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In today's food system, farm workers face difficult and hazardous conditions, low-income neighborhoods lack supermarkets but abound in fast-food restaurants and liquor stores, food products emphasize convenience rather than wholesomeness, and the international reach of American fast-food franchises has been a major contributor to an epidemic of "globesity." To combat these inequities and excesses, a movement for food justice has emerged in recent years seeking to transform the food system from seed to table. In Food Justice, Robert Gottlieb and Anupama Joshi tell the story of this emerging movement. A food justice framework ensures that the benefits and risks of how food is grown and processed, transported, distributed, and consumed are shared equitably. Gottlieb and Joshi recount the history of food injustices and describe current efforts to change the system, including community gardens and farmer training in Holyoke, Massachusetts, youth empowerment through the Rethinkers in New Orleans, farm-to-school programs across the country, and the Los Angeles school system's elimination of sugary soft drinks from its cafeterias. And they tell how food activism has succeeded at the highest level: advocates waged a grassroots campaign that convinced the Obama White House to plant a vegetable garden. The first comprehensive inquiry into this emerging movement, Food Justice addresses the increasing disconnect between food and culture that has resulted from our highly industrialized food system.
Category: Science

More Than Just Food

Author : Garrett Broad
ISBN : 9780520287440
Genre : Business & Economics
File Size : 37.26 MB
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"Raising concerns about health, the environment, and economic inequality, critics of the industrial food system insist that we are in crisis. In response, food justice activists based in marginalized, low-income communities of color across the United States have developed community-based solutions to the nation's food system problems, arguing that activities like urban agriculture, cultural nutrition education, and food-related social enterprises can be an integral part of systemic social change. Highlighting the work of Community Services Unlimited, a South Los Angeles food justice group founded by the Black Panther Party, More Than Just Food explores the possibilities and limitations of the community-based approach, offering a networked examination of the food justice movement in the age of the 'nonprofit industrial complex'"--Provided by publisher.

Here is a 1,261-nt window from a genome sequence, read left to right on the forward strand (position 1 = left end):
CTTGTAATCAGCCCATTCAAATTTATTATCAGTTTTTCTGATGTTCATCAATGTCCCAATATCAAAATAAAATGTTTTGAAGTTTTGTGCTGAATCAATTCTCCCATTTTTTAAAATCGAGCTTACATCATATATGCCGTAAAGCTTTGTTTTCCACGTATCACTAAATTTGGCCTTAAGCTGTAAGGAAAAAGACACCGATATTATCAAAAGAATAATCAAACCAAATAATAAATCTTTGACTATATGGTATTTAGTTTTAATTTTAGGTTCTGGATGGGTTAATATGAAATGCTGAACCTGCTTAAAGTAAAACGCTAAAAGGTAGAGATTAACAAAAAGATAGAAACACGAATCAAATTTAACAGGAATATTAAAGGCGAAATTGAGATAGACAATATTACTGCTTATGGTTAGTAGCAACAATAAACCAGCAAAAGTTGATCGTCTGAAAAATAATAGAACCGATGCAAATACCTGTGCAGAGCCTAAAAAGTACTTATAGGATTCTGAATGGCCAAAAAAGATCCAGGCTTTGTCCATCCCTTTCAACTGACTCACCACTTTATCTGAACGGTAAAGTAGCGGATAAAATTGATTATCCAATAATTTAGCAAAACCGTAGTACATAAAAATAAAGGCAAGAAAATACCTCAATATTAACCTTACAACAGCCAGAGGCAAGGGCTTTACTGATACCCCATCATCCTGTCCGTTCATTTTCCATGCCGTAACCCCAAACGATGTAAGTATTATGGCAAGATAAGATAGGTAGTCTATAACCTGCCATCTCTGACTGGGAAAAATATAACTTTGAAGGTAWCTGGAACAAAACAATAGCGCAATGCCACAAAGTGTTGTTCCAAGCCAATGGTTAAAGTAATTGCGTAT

Category: Business & Economics

Global Appetites

Author : Allison Carruth
ISBN : 9781107328716
Genre : Literary Criticism
File Size : 25.29 MB
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Global Appetites explores how industrial agriculture and countercultural food movements underpin US conceptions of global power in the century since the First World War. Allison Carruth's study centers on what she terms the 'literature of food' - a body of work that comprises literary realism, late modernism and magical realism along with culinary writing, food memoir and advertising. Through analysis of American texts ranging from Willa Cather's novel O Pioneers! (1913) to Novella Carpenter's non-fiction work Farm City (2009), Carruth argues that stories about how the United States cultivates, distributes and consumes food imbue it with the power to transform social and ecological systems around the world. Lively and accessible, this interdisciplinary study will appeal to scholars of American literature and culture as well as those working in the fields of food studies, food policy, agriculture history, social justice and the environmental humanities.
Category: Literary Criticism

Oxford Handbook Of Food Ethics

Author : Anne Barnhill
ISBN : 9780190699246
Genre : Philosophy
File Size : 64.26 MB
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Academic food ethics incorporates work from philosophy but also anthropology, economics, the environmental sciences and other natural sciences, geography, law, and sociology. Scholars from these fields have been producing work for decades on the food system, and on ethical, social, and policy issues connected to the food system. Yet in the last several years, there has been a notable increase in philosophical work on these issues-work that draws on multiple literatures within practical ethics, normative ethics and political philosophy. This handbook provides a sample of that philosophical work across multiple areas of food ethics: conventional agriculture and alternatives to it; animals; consumption; food justice; food politics; food workers; and, food and identity.
Category: Philosophy

We Want Land To Live

Author : Amy Trauger
ISBN : 9780820350264
Genre : Social Science
File Size : 87.29 MB